7 Tips to help you decide what to track in Bearable
One of the most common questions that new Bearable users ask us is: ‘What should I track’? So, in this short post, we’ll try to help you to answer that question.
1. 🎯 Track just few things to begin with.
It can be tempting to track everything but it can be more useful and manageable to begin by keeping it simple and track just a few important things. This is especially true when deciding what factors (i.e. choices, habits and behaviours) to track.
2. 🔍 Start with a question.
What’s the biggest question that you have about your health right now? You might be wondering what’s triggering your anxiety, what helps you to manage pain, or what improves your levels of fatigue. Focus on one question at a time and use this to help decide which symptoms and factors to track.
3. 🔥Track priority symptoms.
Try to focus on jus tracking the symptoms that are having the biggest impact on your overall wellbeing. For example, rather than tracking every symptom of Anxiety, you might want to begin by just tracking Anxiety symptoms as a whole.
4. ✅ Track common triggers and treatments.
Google common causes and treatments for your priority health issue and use them to help you decide which factors to track in Bearable. For example, this Healthline article outlines some common causes of irritability that could help you to decide what factors to focus on.
5. 💊 Track an existing treatment.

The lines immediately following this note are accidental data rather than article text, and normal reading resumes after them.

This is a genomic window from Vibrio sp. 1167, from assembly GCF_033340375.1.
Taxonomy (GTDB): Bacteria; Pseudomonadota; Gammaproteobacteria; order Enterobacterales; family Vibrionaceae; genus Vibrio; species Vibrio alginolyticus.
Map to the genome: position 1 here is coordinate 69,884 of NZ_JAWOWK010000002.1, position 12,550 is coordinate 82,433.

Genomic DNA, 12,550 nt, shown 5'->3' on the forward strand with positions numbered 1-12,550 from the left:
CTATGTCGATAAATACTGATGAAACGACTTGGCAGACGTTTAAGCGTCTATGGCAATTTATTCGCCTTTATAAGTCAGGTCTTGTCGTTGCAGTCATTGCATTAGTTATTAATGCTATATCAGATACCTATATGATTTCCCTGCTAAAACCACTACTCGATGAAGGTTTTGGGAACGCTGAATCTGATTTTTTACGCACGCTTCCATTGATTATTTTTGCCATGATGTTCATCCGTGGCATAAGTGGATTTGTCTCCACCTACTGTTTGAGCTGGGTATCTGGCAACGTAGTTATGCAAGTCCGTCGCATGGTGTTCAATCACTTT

In an effort to manage a health issue, you might already be taking cold showers, a new medication, or going to therapy. It can be useful to track the correlation between these factors and changes in your health to understand if they’re having the impact that you’d like.
6. ⛏️ Break things down.
Some of the default factors in Bearable are quite broad and it can be beneficial to think about creating more specific factors. For example, instead of tracking ‘social event’ you could track ‘saw Chad’, ‘saw Karen’, and ‘saw Mom’ to determine the correlation between individual people and the impact they each have on your health.
7. 🤔 Ask a new question.
Once you have enough data to answer a question about your health, you don’t need to keep tracking the same things. For example, you might find that drinking less coffee reduces your levels of irritability. At this point, it’s okay to begin tracking a completely different set of factors – and even different symptoms – based on any new questions that you have about your health. We recommend logging at least 14 days with a factor before making any decisions about its impact on your health.
👋 Still not sure what to track?
Get in touch with us at firstname.lastname@example.org and we’ll help you decide what to track.